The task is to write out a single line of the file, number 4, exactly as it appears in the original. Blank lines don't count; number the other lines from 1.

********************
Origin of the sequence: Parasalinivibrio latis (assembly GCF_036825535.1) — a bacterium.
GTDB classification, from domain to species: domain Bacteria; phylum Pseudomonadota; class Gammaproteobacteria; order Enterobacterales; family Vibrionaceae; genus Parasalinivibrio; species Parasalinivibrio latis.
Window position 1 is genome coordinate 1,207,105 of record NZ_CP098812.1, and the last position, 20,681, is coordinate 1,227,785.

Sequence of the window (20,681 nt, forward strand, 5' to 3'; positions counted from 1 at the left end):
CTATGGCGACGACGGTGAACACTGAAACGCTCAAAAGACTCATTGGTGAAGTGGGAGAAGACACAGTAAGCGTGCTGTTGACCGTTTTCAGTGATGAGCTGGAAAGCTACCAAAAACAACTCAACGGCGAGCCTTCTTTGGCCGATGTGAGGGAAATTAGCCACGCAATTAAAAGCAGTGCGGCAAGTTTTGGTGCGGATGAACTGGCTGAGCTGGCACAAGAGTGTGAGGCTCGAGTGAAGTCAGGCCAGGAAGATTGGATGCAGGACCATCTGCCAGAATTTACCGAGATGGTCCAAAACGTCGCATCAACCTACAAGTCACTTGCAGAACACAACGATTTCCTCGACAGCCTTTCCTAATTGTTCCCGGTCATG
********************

Sequence of the window (20,681 nt, forward strand, 5' to 3'; positions counted from 1 at the left end):